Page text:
For lambdas in Java8 you need to know about 10 interfaces by heart in order
to make use of them (Supplier, Consumer, Function, BiConsumer, BiFunction,
Predicate, etc.). This is not really elegant. Then extension methods are
missing and lots of user useful things that are not only nice-to-have

But the important point to me is that there is a difference in the people
in the Java and Scala world. After working for 10 years with Smalltalk I
had to change to Java like many other. And I can say that the quality level
of the Java developers is really lower compared to Smalltalk. This has many
reasons: Java has become a mass product, boilerplate incurred by Java
itself because of lack of closures and other things, general decline in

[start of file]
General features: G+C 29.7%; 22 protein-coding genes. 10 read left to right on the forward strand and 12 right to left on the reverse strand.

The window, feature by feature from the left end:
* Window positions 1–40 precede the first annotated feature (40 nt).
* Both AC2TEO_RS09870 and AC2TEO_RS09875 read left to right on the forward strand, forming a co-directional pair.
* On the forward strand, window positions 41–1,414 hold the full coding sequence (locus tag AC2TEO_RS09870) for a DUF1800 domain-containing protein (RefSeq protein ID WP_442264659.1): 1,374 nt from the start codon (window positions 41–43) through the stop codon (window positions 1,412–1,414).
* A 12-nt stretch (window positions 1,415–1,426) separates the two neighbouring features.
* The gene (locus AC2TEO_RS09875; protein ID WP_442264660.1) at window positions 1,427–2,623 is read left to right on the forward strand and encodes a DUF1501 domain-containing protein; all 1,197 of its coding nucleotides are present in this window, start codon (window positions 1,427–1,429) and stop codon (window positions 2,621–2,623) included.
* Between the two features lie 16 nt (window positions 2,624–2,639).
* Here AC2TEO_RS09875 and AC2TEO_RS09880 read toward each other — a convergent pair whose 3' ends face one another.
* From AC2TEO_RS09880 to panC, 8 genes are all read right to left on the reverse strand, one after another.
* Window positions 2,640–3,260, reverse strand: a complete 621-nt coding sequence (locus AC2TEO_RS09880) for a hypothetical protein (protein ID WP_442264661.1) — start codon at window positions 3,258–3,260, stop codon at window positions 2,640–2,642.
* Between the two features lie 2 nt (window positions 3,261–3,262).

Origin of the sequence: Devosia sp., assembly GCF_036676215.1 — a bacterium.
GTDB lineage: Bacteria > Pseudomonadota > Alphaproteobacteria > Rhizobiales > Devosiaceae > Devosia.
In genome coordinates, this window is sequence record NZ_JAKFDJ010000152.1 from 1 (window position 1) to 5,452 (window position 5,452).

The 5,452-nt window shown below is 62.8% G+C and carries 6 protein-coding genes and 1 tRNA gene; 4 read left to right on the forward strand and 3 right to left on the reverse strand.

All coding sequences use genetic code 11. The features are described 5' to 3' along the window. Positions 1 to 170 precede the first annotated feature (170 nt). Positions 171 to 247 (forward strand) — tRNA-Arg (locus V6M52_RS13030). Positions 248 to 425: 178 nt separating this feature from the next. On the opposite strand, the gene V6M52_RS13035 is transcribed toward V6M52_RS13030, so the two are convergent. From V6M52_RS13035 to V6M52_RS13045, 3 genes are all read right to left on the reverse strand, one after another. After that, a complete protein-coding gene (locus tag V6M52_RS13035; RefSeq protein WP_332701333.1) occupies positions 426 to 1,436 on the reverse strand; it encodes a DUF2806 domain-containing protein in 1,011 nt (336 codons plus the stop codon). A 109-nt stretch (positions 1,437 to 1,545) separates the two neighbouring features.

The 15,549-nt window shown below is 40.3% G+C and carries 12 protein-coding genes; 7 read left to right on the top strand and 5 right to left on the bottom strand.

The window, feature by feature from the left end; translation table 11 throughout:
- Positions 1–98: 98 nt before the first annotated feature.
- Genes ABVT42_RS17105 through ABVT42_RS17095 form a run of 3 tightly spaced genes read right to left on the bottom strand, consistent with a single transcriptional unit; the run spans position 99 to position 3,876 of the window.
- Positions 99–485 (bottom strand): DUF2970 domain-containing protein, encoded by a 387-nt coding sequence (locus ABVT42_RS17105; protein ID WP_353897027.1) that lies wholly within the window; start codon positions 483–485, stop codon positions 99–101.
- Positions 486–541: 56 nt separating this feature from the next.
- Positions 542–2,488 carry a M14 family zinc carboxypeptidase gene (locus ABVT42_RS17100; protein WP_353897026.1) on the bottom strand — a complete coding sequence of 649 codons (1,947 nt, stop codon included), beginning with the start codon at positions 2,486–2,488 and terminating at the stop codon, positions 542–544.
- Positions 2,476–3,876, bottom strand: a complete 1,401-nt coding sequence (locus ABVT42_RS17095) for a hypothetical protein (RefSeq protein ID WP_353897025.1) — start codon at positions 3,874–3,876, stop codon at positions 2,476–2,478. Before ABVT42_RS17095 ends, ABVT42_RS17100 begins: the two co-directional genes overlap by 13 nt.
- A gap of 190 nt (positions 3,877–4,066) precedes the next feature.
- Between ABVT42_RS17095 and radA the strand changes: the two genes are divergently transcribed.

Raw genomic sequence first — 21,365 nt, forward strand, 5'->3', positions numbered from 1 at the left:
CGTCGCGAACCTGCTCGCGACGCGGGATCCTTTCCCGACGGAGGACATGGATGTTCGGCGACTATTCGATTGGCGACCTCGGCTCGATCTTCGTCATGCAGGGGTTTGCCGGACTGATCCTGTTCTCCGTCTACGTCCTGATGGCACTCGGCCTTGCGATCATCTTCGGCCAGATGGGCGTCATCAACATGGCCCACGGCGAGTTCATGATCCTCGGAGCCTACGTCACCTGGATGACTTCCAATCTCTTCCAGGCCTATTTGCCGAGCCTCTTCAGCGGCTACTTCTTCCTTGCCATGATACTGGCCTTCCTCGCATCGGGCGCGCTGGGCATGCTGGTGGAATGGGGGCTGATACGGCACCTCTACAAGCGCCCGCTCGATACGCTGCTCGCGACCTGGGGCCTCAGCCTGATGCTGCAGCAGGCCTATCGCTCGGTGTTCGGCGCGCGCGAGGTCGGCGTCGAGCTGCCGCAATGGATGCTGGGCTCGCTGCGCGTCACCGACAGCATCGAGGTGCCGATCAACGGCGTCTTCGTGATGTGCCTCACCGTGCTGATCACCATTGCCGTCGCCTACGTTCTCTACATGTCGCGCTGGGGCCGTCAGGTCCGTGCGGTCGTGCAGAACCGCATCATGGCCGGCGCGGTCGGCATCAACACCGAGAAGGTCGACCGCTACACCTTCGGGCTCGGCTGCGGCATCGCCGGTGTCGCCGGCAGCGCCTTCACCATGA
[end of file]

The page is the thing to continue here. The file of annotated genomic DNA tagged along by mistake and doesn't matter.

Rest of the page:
software development (more cost pressure than earlier, make things faster
and cheaper by being less careful), and other things.

With Scala you work with good people that have a good understanding of
development. Something like the CTO hires some consultant from who
everybody has to accept orders unconditionally as the CTO believes he can
just do it all because he says so does not happen with good people that you
are more likely to find in the Scala world than in the Java world. And I
can tell you I have seen that kind of CTOs.

Anyhow, any investment into Scala will not be lost. My 10 years of
Smalltalk from about 15 years ago still often make a difference when I
apply for jobs, because Smalltalk means good understanding of OO. In the
same way Scala will always mean developer on a better level than average.

-- Haddock

Am Sonntag, 21. Juni 2015 11:54:08 UTC+2 schrieb Kostas kougios:
Hi all, I've created this blog :


Certainly it still misses a lot of reasons why I prefer scala over java,
but will improve in the future and always suggestions are welcomed.

There is a small github repo too, please feel free to contribute.
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